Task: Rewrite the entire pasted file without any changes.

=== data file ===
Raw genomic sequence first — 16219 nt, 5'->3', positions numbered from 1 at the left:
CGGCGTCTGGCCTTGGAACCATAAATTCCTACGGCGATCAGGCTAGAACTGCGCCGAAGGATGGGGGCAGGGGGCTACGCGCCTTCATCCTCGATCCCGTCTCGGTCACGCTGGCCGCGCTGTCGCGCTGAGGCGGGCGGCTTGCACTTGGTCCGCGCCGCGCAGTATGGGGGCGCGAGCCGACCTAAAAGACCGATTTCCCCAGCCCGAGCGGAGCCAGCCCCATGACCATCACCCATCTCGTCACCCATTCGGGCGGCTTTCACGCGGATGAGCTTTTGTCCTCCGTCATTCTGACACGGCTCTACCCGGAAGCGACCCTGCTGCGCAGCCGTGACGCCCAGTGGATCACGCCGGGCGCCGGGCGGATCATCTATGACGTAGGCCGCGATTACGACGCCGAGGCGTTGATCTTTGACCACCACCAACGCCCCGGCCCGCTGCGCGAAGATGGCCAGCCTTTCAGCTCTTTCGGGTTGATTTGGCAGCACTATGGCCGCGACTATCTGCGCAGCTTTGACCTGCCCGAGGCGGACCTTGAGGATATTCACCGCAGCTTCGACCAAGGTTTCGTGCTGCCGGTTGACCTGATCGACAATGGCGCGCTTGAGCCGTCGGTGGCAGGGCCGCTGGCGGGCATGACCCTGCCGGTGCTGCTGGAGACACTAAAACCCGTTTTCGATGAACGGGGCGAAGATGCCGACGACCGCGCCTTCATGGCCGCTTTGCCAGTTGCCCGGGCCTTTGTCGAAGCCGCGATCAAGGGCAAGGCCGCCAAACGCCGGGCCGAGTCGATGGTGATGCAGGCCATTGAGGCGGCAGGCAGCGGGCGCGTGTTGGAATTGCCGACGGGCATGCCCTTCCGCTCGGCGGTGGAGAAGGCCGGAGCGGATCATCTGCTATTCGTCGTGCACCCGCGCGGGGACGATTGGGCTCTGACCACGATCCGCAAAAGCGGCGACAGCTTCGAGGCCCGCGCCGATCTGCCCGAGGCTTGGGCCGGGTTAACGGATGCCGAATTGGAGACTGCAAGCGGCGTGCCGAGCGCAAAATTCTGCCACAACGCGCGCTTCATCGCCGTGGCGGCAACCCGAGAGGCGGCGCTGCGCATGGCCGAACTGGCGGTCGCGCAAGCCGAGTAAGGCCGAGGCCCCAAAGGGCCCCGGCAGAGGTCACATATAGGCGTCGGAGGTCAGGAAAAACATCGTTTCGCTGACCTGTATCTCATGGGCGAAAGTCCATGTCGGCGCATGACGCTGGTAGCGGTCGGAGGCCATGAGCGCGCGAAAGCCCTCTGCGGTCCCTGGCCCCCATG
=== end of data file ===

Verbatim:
Raw genomic sequence first — 16219 nt, 5'->3', positions numbered from 1 at the left:
CGGCGTCTGGCCTTGGAACCATAAATTCCTACGGCGATCAGGCTAGAACTGCGCCGAAGGATGGGGGCAGGGGGCTACGCGCCTTCATCCTCGATCCCGTCTCGGTCACGCTGGCCGCGCTGTCGCGCTGAGGCGGGCGGCTTGCACTTGGTCCGCGCCGCGCAGTATGGGGGCGCGAGCCGACCTAAAAGACCGATTTCCCCAGCCCGAGCGGAGCCAGCCCCATGACCATCACCCATCTCGTCACCCATTCGGGCGGCTTTCACGCGGATGAGCTTTTGTCCTCCGTCATTCTGACACGGCTCTACCCGGAAGCGACCCTGCTGCGCAGCCGTGACGCCCAGTGGATCACGCCGGGCGCCGGGCGGATCATCTATGACGTAGGCCGCGATTACGACGCCGAGGCGTTGATCTTTGACCACCACCAACGCCCCGGCCCGCTGCGCGAAGATGGCCAGCCTTTCAGCTCTTTCGGGTTGATTTGGCAGCACTATGGCCGCGACTATCTGCGCAGCTTTGACCTGCCCGAGGCGGACCTTGAGGATATTCACCGCAGCTTCGACCAAGGTTTCGTGCTGCCGGTTGACCTGATCGACAATGGCGCGCTTGAGCCGTCGGTGGCAGGGCCGCTGGCGGGCATGACCCTGCCGGTGCTGCTGGAGACACTAAAACCCGTTTTCGATGAACGGGGCGAAGATGCCGACGACCGCGCCTTCATGGCCGCTTTGCCAGTTGCCCGGGCCTTTGTCGAAGCCGCGATCAAGGGCAAGGCCGCCAAACGCCGGGCCGAGTCGATGGTGATGCAGGCCATTGAGGCGGCAGGCAGCGGGCGCGTGTTGGAATTGCCGACGGGCATGCCCTTCCGCTCGGCGGTGGAGAAGGCCGGAGCGGATCATCTGCTATTCGTCGTGCACCCGCGCGGGGACGATTGGGCTCTGACCACGATCCGCAAAAGCGGCGACAGCTTCGAGGCCCGCGCCGATCTGCCCGAGGCTTGGGCCGGGTTAACGGATGCCGAATTGGAGACTGCAAGCGGCGTGCCGAGCGCAAAATTCTGCCACAACGCGCGCTTCATCGCCGTGGCGGCAACCCGAGAGGCGGCGCTGCGCATGGCCGAACTGGCGGTCGCGCAAGCCGAGTAAGGCCGAGGCCCCAAAGGGCCCCGGCAGAGGTCACATATAGGCGTCGGAGGTCAGGAAAAACATCGTTTCGCTGACCTGTATCTCATGGGCGAAAGTCCATGTCGGCGCATGACGCTGGTAGCGGTCGGAGGCCATGAGCGCGCGAAAGCCCTCTGCGGTCCCTGGCCCCCATG